Make a pinching gesture with your pointer finger and thumb anywhere on a photo or video that you'd like to see in closer detail, and then open your fingers (un-pinch, basically) while gliding across your device's touchscreen. That section of the media will simultaneously zoom-in as you open your fingers. It's pretty easy to figure out.
You can learn more about the feature from here.
Remove a tagged photo
If want to remove a photo under your tagged folder (furthest right option just below your profile description), you can either hide the photo from your profile or remove the tagged photo altogether.
Go to your Instagram profile, then tap the tagged folder, and select a photo you'd like to remove. From there, tap the button in the top right with the three dots, select Photo Options, followed by Hide from My Profile.
That'll hide the photo. To completely remove yourself from being tagged in the photo on Instagram, tap More Options, and then select Remove Me from Photo. Simples.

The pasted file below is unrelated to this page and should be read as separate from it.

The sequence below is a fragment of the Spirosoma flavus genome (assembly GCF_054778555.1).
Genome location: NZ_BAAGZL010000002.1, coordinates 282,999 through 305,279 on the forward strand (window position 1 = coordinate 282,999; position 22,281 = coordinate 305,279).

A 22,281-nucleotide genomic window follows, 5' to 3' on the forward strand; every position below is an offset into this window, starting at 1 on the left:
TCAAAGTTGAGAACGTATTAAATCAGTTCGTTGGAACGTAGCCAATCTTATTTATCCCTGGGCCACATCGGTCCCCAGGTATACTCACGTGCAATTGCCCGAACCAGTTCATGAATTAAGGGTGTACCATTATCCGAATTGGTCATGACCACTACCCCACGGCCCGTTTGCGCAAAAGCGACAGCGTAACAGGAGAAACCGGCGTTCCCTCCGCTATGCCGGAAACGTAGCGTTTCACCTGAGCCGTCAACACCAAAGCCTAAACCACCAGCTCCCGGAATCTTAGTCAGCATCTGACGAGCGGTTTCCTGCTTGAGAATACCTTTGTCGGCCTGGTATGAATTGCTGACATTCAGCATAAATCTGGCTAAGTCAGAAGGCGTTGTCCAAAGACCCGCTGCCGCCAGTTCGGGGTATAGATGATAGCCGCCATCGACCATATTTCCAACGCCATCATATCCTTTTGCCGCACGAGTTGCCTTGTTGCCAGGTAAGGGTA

If you ever want to hide some filters to make it easier for you to decide between a specific few rather than the whole lot, you can slide to the end of the filter tray, and then tap manage filters in order to hide or show certain ones.
Adjust cellular data settings
Instagram videos are designed to play automatically on your feed, which can be taxing on your data when not near a hotspot, but you can change your cellular data settings so videos load slower and thus less data is consumed.
Just go to your profile, tap the Settings icon, scroll down to Mobile Data Use and toggle on Use Less Data.
Instagram uploads photos to its network at 612 x 612 pixels in size. If you want to access a higher resolution version (like for uploading to your website), you can save the original photos to your device.
Go to your profile, then tap the Settings icon, and scroll down to Save Original Photos. From there, toggle on the option.
Embed your photos on the web
In order to get the embed code to share an Instagram photo on the web, you first have to find the post via Instagram on the web, then click the three dots symbol in the bottom corner, and choose Embed. You can then copy the code.
Hide Instagram adverts